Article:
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Roy Lichtenstein (1923-1997)
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Roy Lichtenstein (1923-1997)

Brushstroke Still Life with Lamp

Roy Lichtenstein (1923-1997)
Brushstroke Still Life with Lamp
signed, numbered and dated 'p.p. 2/3, R. Lichtenstein, 97' (along the right edge)
screen-print with hand painted-magna on honeycomb-core aluminium panel in artist frame
54 x 72½ x 1¾in. (137.2 x 184.2 x 4.4cm.)
Executed in 1997, this work is printer proof number two from an edition of twenty four, plus eight artist proofs and three printer proofs
Staff & Company, New York.
Bernard Jacobson Gallery, London.
Roy Lichtenstein's Last Still Life, exh. cat., Milan, Galleria Lawrence Rubin, 1998, no. 3 (another from the edition illustrated in colour).
Roy Lichtenstein, exh. cat., New York, Lawrence Rubin Greenberg Van Doren Fine Art, 1999, no. 3 (another from the edition illustrated in colour).
M. L. Corlett, The Prints of Roy Lichtenstein: A Catalogue Raisonné 1948-1997, New York 2002, no. 308 (another from the edition incorrectly illustrated in colour, p. 276).
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Lot Essay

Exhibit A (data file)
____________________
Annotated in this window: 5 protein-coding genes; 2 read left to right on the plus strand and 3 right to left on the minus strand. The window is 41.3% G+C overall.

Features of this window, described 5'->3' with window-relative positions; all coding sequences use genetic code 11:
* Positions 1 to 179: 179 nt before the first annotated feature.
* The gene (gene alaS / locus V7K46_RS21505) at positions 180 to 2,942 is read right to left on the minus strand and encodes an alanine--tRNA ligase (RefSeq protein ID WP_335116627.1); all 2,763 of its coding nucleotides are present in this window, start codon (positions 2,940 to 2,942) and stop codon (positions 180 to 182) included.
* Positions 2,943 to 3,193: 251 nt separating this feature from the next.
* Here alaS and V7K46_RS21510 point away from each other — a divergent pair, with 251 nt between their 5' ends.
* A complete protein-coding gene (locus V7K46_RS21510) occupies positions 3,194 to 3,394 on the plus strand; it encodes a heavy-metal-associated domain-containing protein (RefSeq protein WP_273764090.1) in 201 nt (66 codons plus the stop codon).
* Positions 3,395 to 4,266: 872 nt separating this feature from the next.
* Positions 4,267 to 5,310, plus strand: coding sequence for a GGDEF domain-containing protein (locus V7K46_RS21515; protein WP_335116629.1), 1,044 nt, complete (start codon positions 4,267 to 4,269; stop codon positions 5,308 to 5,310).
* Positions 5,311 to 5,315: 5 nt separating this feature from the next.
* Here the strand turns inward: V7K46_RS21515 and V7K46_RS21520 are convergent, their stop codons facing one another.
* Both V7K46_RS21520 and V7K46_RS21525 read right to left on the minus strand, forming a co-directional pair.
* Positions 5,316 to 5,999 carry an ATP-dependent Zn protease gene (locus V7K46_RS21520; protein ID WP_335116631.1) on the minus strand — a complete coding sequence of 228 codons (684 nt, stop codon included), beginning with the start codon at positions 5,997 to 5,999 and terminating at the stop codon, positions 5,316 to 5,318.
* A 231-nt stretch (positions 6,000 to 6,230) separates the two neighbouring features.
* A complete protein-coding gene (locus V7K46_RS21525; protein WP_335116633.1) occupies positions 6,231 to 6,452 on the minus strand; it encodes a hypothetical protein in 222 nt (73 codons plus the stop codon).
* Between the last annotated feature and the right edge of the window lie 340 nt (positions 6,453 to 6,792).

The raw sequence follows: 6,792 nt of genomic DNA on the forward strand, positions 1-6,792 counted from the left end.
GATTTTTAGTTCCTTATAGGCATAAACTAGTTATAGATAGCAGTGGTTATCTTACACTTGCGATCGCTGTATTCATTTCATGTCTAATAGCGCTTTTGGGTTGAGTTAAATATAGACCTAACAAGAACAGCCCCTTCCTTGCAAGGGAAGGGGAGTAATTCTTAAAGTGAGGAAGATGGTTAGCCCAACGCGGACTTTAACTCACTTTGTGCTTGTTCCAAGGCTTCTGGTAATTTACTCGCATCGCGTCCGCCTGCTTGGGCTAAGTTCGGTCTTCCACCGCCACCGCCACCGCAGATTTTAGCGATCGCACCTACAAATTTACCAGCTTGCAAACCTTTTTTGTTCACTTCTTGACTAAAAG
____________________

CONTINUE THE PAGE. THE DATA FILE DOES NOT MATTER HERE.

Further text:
Brushstroke Still Life with Lamp belongs to series of still life prints completed in 1997. The idea of an 'obliterating brush stroke' came to Roy Lichtenstein in a dream; a brush stroke that washed over the surface of an image, defacing or effacing it.

It is the artist's hand that is of interest here. Lichtenstein's brushstrokes have a distinctive history, dating from about 1965-1966, when they seemed to parody the idea of the subconscious expression of ideas through the artist's hand so central to Abstract Expressionism. These brushstrokes were made with calculation and care by mechanical means, the very mechanical methods and aids he employed proposing the antithesis of all romantic ideas attached to the artist's gesture and stroke. But where as Lichtenstein's pre-pop early paintings speak of his aesthetic polarities, one eye towards Europe and Picasso, the other cast on native grounds of the Abstract Expressionists and their emotionally freighted look, this mature and archetypal image painted at the end of his career readdresses two of the main motifs that remained present: the still life element that he developed throughout his work in the 1970s and the obliterating brush stroke of his earlier days and a trademark of the Pop era.

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